Referring back to Glaziers comment about the web site being banned in a number of countries, and relating it to the recent European Court of Justice Sabam decision that outlawed monitoring and filtering content, he suggested that the RIAA might be supporting illegal activity.
“And Mr. Glazier, talking about the countries in the EU that you have forced ISPs to block TPB (and other sites) is interesting, as the European Court has just decided that these types of censorship are just that – censorship, and should be treated as illegal,” he added. “Could we see your view on the matter, as the RIAA is clearly supporting illegal censorship?”
There is no love lost between the parties, of course, and while the RIAA suggests that it wants to work with the technology industry, The Pirate Bay will have nothing to do with it.
“F*ck that. You’re not in charge. If you want the help of the tech industry, ask for it. You’ll probably get it since most tech people are nice. You’re not in charge anymore and that’s probably why you’re pissed off,” he said.
“The recording industry is like a kid screaming for candy. The problem is that the kid has diabetes.”
According to Torrent Freak, more than 736,000 ‘first strike’ and 62,000 ‘second strike’ letters have been sent out by French authorities, with 165 on their ‘third strike’.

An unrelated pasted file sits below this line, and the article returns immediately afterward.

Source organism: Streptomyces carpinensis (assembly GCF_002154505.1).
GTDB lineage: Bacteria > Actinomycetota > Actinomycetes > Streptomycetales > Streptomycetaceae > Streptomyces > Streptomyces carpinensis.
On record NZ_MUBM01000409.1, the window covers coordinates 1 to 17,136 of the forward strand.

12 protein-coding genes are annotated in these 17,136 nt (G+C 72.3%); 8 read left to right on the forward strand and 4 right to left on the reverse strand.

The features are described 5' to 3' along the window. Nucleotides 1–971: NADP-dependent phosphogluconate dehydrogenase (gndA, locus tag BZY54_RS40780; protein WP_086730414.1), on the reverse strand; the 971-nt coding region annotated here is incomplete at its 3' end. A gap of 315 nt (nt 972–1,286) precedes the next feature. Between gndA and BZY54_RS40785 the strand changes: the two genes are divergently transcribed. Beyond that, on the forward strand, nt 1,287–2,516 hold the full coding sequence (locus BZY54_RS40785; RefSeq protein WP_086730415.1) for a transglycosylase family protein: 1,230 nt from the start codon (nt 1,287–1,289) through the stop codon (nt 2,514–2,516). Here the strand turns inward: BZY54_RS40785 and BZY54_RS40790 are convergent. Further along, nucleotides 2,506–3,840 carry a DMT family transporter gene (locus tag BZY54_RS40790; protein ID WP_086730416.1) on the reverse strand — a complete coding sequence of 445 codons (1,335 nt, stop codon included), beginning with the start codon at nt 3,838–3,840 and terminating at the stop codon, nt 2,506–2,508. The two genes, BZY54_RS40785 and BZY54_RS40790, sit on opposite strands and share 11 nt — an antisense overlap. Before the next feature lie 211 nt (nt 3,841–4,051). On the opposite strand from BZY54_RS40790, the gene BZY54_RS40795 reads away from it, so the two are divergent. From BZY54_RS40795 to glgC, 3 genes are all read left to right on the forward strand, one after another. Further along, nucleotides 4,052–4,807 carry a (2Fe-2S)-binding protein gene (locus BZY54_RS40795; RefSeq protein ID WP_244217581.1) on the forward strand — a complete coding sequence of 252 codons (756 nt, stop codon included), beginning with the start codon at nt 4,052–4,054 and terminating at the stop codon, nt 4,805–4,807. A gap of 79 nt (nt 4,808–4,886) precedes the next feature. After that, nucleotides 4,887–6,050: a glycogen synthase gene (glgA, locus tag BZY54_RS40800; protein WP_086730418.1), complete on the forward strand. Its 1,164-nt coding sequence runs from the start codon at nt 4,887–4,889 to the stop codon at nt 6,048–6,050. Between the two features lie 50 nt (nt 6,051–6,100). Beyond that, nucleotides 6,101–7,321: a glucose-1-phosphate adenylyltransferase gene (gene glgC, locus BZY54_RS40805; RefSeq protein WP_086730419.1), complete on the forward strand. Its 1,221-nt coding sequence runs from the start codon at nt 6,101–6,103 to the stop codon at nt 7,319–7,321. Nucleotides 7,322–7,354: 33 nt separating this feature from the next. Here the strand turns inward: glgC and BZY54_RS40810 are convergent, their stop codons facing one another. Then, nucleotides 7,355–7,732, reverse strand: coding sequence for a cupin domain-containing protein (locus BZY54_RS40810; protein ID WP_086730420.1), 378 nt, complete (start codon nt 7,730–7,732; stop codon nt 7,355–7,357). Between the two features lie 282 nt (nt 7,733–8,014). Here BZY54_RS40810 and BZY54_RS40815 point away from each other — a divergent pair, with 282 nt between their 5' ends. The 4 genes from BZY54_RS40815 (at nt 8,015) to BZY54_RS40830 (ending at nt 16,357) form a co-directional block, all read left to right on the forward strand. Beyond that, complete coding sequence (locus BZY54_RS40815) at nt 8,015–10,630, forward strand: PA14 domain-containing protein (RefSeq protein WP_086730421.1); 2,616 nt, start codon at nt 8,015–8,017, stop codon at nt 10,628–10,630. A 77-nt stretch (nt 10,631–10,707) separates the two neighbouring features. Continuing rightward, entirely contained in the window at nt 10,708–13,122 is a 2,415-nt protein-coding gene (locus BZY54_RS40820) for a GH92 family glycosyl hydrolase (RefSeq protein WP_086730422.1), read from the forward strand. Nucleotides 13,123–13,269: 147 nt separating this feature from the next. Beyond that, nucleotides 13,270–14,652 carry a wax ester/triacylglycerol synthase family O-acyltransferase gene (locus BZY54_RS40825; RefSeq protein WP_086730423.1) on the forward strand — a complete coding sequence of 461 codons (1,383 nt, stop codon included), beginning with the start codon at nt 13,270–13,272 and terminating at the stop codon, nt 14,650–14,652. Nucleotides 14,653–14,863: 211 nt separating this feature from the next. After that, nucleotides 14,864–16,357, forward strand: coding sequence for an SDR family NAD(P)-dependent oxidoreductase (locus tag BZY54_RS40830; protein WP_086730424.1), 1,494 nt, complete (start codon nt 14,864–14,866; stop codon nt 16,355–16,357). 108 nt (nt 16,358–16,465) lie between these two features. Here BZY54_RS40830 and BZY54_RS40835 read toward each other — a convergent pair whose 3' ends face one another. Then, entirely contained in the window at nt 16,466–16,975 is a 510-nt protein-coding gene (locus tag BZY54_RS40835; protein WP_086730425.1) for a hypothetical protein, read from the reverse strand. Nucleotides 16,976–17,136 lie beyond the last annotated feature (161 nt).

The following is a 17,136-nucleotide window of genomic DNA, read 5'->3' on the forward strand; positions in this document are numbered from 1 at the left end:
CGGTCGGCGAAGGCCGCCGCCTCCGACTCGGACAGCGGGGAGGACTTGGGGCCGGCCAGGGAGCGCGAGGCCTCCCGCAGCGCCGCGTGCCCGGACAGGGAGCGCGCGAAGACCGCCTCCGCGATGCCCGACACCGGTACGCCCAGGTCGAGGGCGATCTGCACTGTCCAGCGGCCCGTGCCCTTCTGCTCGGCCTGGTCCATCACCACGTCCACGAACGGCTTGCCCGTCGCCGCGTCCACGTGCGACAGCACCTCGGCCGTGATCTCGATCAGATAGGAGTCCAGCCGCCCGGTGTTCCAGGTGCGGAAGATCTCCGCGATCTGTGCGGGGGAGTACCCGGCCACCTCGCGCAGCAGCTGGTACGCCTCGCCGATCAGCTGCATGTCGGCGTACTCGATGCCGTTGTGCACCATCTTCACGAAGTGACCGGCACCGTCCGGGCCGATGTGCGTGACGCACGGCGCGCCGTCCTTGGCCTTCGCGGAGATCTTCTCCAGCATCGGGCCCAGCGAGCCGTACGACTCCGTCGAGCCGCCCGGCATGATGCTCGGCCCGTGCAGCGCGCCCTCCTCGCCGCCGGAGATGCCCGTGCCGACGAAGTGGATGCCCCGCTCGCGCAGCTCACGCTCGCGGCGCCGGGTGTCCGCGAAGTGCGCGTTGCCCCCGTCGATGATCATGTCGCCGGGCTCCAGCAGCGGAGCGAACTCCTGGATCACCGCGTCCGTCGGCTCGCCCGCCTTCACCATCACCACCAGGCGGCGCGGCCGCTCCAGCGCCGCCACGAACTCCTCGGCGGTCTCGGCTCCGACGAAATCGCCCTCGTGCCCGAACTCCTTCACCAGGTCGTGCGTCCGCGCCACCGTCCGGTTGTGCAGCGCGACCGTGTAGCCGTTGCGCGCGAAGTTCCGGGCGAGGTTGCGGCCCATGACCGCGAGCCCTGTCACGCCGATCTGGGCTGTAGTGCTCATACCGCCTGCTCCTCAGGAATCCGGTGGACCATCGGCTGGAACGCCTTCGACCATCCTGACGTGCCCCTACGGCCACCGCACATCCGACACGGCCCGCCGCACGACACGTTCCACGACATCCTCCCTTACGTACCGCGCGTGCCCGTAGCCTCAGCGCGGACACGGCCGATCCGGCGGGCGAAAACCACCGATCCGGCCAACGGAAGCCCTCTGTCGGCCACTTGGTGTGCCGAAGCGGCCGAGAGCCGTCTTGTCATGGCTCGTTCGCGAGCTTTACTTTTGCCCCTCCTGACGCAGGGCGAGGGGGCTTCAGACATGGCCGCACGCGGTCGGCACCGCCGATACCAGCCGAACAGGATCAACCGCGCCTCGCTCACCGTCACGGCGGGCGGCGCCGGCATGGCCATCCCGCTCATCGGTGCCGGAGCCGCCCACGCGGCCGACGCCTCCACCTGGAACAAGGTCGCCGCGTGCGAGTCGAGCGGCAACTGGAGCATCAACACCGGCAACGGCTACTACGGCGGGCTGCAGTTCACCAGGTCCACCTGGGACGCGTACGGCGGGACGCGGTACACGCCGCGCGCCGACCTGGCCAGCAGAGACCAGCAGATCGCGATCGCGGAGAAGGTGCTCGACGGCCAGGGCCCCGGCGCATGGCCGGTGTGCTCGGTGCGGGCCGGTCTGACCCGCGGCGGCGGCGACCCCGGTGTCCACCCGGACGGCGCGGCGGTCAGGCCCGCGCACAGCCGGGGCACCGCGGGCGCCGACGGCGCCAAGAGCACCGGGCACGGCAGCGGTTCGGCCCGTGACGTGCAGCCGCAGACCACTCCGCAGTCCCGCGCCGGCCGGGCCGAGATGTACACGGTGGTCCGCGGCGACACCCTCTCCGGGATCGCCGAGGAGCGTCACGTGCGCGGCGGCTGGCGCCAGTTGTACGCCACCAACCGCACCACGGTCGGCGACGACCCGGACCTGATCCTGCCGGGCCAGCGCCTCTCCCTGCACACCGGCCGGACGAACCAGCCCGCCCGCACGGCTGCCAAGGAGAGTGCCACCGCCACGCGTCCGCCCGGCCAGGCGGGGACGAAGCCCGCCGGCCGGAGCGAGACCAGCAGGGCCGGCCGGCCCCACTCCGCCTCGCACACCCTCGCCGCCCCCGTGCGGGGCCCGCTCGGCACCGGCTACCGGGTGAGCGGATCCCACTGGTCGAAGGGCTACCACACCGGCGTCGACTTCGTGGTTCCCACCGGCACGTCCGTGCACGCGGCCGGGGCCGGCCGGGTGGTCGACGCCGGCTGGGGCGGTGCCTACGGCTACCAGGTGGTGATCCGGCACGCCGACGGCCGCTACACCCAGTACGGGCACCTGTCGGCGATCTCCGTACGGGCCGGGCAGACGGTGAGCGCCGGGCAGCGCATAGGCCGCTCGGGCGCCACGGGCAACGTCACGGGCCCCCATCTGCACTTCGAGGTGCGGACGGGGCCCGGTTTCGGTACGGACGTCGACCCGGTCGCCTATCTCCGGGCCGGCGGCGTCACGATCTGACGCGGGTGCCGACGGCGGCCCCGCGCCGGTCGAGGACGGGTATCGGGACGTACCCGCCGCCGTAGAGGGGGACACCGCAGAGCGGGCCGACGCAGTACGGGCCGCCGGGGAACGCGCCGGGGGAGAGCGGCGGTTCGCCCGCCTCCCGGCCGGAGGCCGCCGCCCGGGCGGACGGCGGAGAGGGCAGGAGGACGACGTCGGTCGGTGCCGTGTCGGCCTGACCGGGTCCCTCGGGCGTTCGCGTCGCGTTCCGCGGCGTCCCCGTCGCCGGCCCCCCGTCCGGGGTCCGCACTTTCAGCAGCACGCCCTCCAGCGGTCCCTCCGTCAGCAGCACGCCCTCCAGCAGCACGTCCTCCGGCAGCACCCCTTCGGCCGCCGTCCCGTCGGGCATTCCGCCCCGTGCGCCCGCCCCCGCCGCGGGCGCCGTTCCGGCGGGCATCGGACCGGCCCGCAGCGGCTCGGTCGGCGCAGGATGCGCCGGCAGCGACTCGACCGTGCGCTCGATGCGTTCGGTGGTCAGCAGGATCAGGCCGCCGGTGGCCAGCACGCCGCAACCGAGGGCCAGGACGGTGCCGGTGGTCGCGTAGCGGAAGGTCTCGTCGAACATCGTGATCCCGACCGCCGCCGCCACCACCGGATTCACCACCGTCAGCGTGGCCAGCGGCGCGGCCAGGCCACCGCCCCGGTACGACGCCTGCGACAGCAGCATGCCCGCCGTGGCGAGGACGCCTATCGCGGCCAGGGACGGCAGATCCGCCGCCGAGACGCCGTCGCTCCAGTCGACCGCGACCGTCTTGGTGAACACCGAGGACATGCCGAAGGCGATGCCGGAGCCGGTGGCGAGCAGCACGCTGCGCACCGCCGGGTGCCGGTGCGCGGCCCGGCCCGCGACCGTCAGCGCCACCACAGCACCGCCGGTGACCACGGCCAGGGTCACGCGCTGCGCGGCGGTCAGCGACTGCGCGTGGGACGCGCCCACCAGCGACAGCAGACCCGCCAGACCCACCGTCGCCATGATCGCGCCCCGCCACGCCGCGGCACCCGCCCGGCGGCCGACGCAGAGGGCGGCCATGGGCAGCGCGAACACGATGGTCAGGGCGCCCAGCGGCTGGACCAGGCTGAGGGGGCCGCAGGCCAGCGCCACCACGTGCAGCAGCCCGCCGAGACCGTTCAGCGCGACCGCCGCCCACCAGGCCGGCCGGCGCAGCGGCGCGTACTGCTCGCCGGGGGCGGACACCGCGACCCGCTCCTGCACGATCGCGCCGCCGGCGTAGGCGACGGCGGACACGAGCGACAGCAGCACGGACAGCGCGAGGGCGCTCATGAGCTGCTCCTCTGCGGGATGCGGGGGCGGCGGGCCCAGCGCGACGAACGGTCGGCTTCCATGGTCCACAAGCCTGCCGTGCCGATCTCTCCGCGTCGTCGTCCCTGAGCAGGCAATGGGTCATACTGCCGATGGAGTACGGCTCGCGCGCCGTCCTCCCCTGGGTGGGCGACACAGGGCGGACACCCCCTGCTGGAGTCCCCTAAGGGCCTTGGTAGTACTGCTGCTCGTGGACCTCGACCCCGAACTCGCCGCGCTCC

A report due to be published by IFPI next week will suggest that Hadopi is a success that has contributed to a 22.5 per cent increase in purchases from Apple’s Itunes.
The French put in place a ‘three strikes’ scheme in January 2010 to try to cut down on unauthorized filesharing.
Hadopi is the agency tasked with administering the system, which started sending out initial warnings in October 2010, and since then has provided statistics on how many first, second and third strikes there have been.
However, next week’s report will be the first for a recording label supported study that claims users are swapping filesharing for paid methods of downloading media content.
It will apparently show that during the last 18 months Hadopi has led to a 22.5 per cent increase in purchases from Itunes and an extra €13.8m for the French market.
With the UK’s Digital Economy Act coming into effect later this year, UK authorities will be sure to be watching closely, as they also want to use the ‘three strikes’ approach.